Thursday, December 10, 2009

My very first post about greenwalls (January 13, 2008) before I even had one

Here's an old post I made on Tribe. It details my early thoughts and info on greenwalls before I'd actually made one.

Some of this info is WRONG! The Girbaud wall probably didn't have thin tubes at intervals (Blanc spreads his tubes out by at least 8-10 feet) and the backing for the Phyto wall was probably much thinner than I estimated. More like 1/3 of an inch than 3/4 of an inch.

Re: Looking for marterials to make a Living Plant Wall
Sun, January 13, 2008 - 6:20 AM

I'm interested in making a planted wall too. Here's some info. Dwell issue Nov 2006 (page 144) has an article on Patrick Blanc. In it he describes a simple "recipe" for the wall.

"10mm thick waterproof PVC slabs covered with polyamid felt, into which holes (pockets actually) are cut for plants; a small hose, punctured every 10cm by a 2mm hole, to run the length of the top of the wall; a timing device to ensure regular, light watering- like a trickle slowly wending its way down a mossy rock. The ensemble is then attached to a metal structure that stands out from a supporting wall, trapping a cushion of air, which acts as insulation."

In addition to this info there is also a plant map of one of his walls which is really what you need to understand what he's planting where.

I live in New York city and there are currently two walls that I am aware of here. One in the Girbaud store and one here:

I have visited both walls (the phyto wall just yesterday) and have been able to gather a bit more info. There appear to be two layers of felt stapled to each other. The outer layer is cut to create a pocket for the roots. Contrary to what I assumed there is some soil around the roots in the pocket. However to avoid insects etc. I think it's probably wise to remove all potted soil and replace with steralized soil unless you are certain your plants are planted in safe soil. Although being a fishtank keeper part of me would argue that insects and whatever else is in the soil mass probably would contribute to the health of the wall. There is also a drip catch at the bottom of the wall. You might also want to see the TV show "21st Century Garden Art The Planthunter Patrick Blanc". I found it on Azureus "Vuze" for 99cents to rent and 1.99 to buy. In in Blanc talks about there being different climates on the wall. The bottom being shaded and wetter and the top being lighter and dryer. This is one of the keys I believe to success. You need to plant the right plants in each area or plant very forgiving plants that do well in quite a range. You might also want to contact Laurent Corradi. He maintained the Phyto wall. He's located at The polyamid felt is a common carpet liner and should be easy to come by. Also I have yet to see any real mold growing on a Blanc wall and I think this is due in part to the use of the polyamid. You need synthetics otherwise you are asking for trouble. On the phyto wall there was a thick plastic sheet about 3/4 thick. On to that was stapled what looked like a synthetic black burlap and on top of that was the felt. On the Girbaud wall it seemed as if there were many fine irrigation hoses running at intervals horizontally across the wall but I could have been mistaken. In the coming weeks I'll be getting more info so stay tuned and good luck.


Wednesday, December 9, 2009

PingMag Patrick Blanc Interview

Click for PingMag Patrick Blanc Interview.

"The Vertical Garden is composed of three parts: a metal frame, a PVC layer and felt. The metal frame is hung on a wall or can be self-standing. It provides an air layer acting as a very efficient thermic and phonic isolation system. A 1cm thick PVC sheet is then riveted on the metal frame. This layer brings rigidity to the whole structure and makes it waterproof. After that comes a felt layer made of polyamide that is stapled on the PVC. This felt is corrosion-resistant and its high capillarity allows a homogeneous water distribution. The roots are now growing on this felt.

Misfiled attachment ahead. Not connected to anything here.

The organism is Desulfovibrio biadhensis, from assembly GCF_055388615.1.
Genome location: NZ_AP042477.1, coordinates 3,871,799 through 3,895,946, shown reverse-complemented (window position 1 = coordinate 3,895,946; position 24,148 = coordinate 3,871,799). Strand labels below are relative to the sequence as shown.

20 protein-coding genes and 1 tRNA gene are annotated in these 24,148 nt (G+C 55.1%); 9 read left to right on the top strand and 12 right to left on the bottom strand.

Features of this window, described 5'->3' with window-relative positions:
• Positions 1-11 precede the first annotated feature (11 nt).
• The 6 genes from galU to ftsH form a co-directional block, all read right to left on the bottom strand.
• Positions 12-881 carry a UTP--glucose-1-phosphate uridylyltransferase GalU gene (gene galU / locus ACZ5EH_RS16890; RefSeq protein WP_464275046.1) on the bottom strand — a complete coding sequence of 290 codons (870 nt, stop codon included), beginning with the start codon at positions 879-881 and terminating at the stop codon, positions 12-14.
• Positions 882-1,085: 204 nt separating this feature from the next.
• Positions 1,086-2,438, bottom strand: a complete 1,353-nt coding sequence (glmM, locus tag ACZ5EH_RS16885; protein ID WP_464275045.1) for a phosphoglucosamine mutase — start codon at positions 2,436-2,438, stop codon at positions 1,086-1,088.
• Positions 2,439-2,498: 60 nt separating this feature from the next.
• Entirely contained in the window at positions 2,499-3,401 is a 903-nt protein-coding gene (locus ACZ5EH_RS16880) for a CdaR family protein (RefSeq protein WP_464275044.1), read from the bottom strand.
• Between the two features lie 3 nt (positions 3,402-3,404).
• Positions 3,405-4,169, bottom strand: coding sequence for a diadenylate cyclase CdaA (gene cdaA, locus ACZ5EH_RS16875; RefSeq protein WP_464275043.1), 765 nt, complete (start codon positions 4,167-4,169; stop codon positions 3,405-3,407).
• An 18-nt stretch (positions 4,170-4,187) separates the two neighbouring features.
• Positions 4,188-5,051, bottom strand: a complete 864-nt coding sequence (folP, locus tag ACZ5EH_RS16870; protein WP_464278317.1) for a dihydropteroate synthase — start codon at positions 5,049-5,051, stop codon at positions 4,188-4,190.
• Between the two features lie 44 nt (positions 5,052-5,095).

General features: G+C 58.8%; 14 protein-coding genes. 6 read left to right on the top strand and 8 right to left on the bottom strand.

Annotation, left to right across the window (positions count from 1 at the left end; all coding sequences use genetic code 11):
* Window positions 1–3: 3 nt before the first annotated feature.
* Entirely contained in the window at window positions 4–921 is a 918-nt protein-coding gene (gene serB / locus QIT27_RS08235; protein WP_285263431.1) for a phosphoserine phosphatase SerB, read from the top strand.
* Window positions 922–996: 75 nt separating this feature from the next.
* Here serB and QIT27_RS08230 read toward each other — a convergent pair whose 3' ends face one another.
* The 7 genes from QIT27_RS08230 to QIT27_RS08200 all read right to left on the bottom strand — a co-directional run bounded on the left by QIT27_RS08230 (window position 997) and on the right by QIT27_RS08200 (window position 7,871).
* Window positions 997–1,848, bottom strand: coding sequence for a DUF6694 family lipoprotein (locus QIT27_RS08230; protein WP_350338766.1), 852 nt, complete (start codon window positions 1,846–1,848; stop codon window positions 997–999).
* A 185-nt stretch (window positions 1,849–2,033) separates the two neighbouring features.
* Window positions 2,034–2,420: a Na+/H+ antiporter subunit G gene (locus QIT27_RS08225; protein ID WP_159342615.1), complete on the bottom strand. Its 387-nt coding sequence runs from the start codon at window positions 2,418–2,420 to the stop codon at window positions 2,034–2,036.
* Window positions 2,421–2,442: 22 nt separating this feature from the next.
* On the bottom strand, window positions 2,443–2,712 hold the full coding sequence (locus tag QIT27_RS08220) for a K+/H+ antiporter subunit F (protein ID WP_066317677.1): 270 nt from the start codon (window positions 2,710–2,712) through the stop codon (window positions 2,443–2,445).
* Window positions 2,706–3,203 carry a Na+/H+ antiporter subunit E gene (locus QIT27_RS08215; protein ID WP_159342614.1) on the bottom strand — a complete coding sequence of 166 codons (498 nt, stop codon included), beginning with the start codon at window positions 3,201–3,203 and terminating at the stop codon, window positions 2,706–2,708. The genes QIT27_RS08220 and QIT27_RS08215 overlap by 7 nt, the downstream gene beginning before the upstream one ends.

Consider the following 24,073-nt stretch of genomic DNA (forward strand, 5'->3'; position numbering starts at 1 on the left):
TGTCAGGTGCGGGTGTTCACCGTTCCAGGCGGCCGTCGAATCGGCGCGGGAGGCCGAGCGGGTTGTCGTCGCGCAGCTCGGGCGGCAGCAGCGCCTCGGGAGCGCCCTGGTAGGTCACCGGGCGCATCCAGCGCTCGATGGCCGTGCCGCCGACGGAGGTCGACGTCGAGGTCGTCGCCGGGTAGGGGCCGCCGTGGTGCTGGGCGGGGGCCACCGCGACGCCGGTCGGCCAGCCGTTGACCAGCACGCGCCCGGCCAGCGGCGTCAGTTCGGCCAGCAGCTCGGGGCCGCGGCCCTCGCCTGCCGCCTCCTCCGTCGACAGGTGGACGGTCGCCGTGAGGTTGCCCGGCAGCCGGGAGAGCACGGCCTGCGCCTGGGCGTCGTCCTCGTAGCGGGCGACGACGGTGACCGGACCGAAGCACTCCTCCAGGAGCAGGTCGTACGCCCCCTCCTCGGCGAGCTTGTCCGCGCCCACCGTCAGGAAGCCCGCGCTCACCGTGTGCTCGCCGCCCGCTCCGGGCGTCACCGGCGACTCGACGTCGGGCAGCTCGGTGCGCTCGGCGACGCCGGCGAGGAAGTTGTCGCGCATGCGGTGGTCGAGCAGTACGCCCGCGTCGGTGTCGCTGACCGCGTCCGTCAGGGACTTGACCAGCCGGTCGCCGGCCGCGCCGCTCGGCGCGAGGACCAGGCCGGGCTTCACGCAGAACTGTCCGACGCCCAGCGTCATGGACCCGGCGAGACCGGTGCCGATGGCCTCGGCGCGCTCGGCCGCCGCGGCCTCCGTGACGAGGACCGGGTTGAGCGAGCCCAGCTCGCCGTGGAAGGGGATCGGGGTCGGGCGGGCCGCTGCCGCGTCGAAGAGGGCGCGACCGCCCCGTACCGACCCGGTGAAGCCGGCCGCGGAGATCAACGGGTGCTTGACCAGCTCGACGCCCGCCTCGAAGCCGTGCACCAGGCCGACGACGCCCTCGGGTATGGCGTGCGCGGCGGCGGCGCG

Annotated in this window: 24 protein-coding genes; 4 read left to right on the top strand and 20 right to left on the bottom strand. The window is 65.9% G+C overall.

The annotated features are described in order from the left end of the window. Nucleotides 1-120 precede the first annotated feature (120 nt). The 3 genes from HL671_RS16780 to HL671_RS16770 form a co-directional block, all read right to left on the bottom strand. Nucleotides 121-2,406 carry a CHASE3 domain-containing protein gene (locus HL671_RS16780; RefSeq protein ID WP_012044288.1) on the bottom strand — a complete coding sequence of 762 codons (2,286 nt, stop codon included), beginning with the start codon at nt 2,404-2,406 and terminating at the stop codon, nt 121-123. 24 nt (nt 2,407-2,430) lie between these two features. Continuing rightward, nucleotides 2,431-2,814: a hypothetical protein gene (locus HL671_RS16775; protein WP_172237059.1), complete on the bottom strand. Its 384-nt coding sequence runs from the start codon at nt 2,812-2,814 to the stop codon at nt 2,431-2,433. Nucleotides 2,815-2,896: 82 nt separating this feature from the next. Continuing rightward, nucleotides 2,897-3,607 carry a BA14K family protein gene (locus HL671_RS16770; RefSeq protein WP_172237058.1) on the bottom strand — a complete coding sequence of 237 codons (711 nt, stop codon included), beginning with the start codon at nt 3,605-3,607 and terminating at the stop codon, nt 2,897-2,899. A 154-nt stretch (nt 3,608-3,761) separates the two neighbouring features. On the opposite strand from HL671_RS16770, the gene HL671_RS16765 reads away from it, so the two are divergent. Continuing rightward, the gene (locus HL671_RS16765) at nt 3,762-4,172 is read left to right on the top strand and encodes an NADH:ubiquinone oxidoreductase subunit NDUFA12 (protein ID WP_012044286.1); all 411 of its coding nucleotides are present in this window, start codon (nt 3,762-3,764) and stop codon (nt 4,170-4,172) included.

Watering is provided from the top with the tap water being supplemented with nutrients. The process of watering and fertilisation is automated. The whole weight of the ‘Vertical Garden’, including plants and metal frame, is lower than 30 kg per square meter. Thus the Vertical Garden can be implemented on any wall without any size or limitation of height."

One I don't think I've read before.



Nori's Awesome Wall

It's great when people invent their own ways of doing things. Nori has come up with her own approach to a greenwall system; no soil, carpet padding for felt, fishtank reservoir. I love it! Here's her system in her own words and a link to her blog with lots more info.

Matt, I have a vertical garden that isn't quite what you have described. Mine uses a single layer of nylon felt stapled to a backer board with the plantings using little to no dirt. Here's the first page of posts (lots of pics). Read through to the end for the complete tale.

I am using a single layer of nylon carpeting padding felt (well rinsed before use). The majority of the soil was removed from the planted starts. Anything I had started in water was tucked into a pocket sans soil. Seeds were pressed into pinches of peat moss in tiny pockets.

My wall is fed from a 30 gallon aquarium with two small goldies and a pleco. I started using a 3 gallon bucket with water from one of our outdoor fish tanks. I add a small amount of potash(? - going from memory here . . . ) monthly. I top up the aquarium monthly so combine these tasks. I feed the fish every morning and have the aquarium filter set at 85.

So far my wall is doing awesomely well. I planted it in April. The geranium and begonia have bloomed. I'm holding out hope for the vining black eyed susan and coleus but will probably have to wait for spring.